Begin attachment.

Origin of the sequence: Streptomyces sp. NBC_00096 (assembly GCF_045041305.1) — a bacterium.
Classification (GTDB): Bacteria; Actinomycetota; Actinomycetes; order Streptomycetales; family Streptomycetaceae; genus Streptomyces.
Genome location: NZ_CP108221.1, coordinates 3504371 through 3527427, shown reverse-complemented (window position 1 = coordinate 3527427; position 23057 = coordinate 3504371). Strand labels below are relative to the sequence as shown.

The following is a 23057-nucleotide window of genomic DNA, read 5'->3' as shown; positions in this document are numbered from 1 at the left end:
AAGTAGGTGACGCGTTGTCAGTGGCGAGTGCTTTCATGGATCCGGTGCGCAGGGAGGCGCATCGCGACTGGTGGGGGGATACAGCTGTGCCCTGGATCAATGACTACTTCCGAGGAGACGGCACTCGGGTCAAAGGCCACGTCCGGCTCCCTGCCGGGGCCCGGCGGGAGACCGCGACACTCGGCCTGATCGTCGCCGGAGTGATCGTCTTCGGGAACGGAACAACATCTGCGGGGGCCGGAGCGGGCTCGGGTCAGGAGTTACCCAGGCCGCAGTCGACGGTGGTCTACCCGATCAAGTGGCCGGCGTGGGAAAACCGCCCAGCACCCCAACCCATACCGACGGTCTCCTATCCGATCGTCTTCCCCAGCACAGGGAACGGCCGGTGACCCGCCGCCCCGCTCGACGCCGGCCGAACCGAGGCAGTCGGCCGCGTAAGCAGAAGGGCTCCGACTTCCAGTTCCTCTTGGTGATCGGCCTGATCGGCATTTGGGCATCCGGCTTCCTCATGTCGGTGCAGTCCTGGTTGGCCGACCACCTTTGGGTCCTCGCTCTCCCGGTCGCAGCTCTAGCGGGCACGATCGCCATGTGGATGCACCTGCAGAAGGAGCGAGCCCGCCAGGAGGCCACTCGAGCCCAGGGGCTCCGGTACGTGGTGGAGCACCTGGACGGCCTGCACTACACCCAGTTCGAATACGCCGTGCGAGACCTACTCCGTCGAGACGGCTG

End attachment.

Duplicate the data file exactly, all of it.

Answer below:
Origin of the sequence: Streptomyces sp. NBC_00096 (assembly GCF_045041305.1) — a bacterium.
Classification (GTDB): Bacteria; Actinomycetota; Actinomycetes; order Streptomycetales; family Streptomycetaceae; genus Streptomyces.
Genome location: NZ_CP108221.1, coordinates 3504371 through 3527427, shown reverse-complemented (window position 1 = coordinate 3527427; position 23057 = coordinate 3504371). Strand labels below are relative to the sequence as shown.

The following is a 23057-nucleotide window of genomic DNA, read 5'->3' as shown; positions in this document are numbered from 1 at the left end:
AAGTAGGTGACGCGTTGTCAGTGGCGAGTGCTTTCATGGATCCGGTGCGCAGGGAGGCGCATCGCGACTGGTGGGGGGATACAGCTGTGCCCTGGATCAATGACTACTTCCGAGGAGACGGCACTCGGGTCAAAGGCCACGTCCGGCTCCCTGCCGGGGCCCGGCGGGAGACCGCGACACTCGGCCTGATCGTCGCCGGAGTGATCGTCTTCGGGAACGGAACAACATCTGCGGGGGCCGGAGCGGGCTCGGGTCAGGAGTTACCCAGGCCGCAGTCGACGGTGGTCTACCCGATCAAGTGGCCGGCGTGGGAAAACCGCCCAGCACCCCAACCCATACCGACGGTCTCCTATCCGATCGTCTTCCCCAGCACAGGGAACGGCCGGTGACCCGCCGCCCCGCTCGACGCCGGCCGAACCGAGGCAGTCGGCCGCGTAAGCAGAAGGGCTCCGACTTCCAGTTCCTCTTGGTGATCGGCCTGATCGGCATTTGGGCATCCGGCTTCCTCATGTCGGTGCAGTCCTGGTTGGCCGACCACCTTTGGGTCCTCGCTCTCCCGGTCGCAGCTCTAGCGGGCACGATCGCCATGTGGATGCACCTGCAGAAGGAGCGAGCCCGCCAGGAGGCCACTCGAGCCCAGGGGCTCCGGTACGTGGTGGAGCACCTGGACGGCCTGCACTACACCCAGTTCGAATACGCCGTGCGAGACCTACTCCGTCGAGACGGCTG